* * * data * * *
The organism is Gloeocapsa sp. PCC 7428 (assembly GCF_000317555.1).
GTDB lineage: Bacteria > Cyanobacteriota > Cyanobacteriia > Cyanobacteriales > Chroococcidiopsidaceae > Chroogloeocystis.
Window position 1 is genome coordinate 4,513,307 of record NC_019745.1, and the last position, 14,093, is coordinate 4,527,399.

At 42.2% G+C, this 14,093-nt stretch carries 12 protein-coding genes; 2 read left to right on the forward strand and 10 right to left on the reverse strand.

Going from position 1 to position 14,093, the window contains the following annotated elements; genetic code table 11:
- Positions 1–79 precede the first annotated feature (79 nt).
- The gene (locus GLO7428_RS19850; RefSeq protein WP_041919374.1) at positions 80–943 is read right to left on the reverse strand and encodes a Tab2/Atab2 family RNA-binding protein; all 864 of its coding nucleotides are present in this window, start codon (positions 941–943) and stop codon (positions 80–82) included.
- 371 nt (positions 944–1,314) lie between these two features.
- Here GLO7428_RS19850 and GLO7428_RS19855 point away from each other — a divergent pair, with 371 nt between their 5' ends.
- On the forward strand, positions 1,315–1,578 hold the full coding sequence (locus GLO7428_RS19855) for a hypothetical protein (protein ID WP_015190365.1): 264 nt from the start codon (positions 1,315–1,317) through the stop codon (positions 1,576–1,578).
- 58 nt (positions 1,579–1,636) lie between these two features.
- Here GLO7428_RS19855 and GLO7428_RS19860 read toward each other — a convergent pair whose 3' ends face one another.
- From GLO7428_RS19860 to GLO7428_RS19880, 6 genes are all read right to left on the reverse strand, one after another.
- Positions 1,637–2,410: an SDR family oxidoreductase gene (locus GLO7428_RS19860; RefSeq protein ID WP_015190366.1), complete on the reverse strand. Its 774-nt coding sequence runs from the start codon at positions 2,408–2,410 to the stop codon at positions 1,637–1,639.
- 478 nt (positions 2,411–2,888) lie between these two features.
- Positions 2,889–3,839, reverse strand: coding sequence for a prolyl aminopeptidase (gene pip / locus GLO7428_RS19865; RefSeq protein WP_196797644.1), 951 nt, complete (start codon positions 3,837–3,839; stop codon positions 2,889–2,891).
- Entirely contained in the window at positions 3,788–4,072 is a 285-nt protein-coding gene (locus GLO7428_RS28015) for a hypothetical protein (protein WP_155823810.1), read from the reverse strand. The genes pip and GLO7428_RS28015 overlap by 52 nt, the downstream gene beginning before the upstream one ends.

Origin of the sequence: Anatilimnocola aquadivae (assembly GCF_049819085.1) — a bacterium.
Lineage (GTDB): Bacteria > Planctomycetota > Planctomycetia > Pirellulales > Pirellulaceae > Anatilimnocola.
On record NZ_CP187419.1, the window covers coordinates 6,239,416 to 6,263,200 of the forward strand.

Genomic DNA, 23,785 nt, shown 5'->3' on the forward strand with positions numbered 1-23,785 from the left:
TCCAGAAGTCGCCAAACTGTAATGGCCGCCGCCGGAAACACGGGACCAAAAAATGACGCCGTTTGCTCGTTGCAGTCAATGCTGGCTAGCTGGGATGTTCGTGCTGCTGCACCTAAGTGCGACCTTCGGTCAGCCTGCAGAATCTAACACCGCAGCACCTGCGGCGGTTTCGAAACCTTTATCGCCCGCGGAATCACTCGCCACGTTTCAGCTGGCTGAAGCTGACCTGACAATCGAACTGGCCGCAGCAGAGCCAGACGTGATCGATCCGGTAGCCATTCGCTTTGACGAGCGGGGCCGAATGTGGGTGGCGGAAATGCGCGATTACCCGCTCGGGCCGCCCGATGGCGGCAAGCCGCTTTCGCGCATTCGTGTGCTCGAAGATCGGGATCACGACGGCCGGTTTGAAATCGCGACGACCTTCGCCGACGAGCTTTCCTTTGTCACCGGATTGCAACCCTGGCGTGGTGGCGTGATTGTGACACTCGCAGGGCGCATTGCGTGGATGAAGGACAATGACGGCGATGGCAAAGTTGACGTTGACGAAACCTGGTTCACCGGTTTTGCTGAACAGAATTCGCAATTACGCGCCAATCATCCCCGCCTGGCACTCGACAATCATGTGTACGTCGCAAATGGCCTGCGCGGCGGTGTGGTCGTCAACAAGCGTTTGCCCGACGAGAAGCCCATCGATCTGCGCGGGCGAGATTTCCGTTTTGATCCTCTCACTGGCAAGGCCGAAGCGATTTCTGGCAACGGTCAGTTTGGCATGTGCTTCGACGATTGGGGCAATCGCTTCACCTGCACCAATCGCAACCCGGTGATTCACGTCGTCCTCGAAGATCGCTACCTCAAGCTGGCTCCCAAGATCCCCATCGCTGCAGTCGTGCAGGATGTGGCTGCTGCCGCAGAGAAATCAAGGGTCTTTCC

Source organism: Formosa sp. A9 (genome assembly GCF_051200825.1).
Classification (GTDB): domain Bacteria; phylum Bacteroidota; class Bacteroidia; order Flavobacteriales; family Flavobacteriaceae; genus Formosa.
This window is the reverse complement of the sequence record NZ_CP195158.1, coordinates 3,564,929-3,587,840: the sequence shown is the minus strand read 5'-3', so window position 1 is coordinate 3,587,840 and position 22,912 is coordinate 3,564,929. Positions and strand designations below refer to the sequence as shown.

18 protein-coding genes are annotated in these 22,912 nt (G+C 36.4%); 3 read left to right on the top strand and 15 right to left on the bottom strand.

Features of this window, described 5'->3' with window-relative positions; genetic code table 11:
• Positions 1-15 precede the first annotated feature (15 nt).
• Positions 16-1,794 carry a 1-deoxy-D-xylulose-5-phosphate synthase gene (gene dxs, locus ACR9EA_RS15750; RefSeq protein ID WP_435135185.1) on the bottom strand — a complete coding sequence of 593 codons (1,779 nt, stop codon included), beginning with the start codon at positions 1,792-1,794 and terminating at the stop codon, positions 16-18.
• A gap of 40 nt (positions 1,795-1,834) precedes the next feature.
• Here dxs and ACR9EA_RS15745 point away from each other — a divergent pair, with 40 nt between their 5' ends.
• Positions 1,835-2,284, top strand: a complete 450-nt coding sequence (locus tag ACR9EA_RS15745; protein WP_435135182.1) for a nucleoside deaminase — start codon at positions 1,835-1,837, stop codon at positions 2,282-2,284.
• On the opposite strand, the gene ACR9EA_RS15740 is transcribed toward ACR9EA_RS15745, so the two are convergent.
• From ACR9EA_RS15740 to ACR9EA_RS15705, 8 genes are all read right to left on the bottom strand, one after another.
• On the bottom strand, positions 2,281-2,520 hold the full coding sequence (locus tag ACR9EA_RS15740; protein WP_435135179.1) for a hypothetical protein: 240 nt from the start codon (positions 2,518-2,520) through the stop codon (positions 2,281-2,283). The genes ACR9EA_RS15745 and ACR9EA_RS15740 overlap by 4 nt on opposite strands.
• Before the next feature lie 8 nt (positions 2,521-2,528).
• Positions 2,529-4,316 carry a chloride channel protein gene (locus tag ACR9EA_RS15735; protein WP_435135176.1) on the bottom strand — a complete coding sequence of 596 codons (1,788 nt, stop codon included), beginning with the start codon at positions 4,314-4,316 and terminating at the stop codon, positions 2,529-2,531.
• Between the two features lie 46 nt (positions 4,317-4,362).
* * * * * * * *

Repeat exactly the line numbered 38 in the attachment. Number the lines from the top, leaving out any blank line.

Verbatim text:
• Between the two features lie 46 nt (positions 4,317-4,362).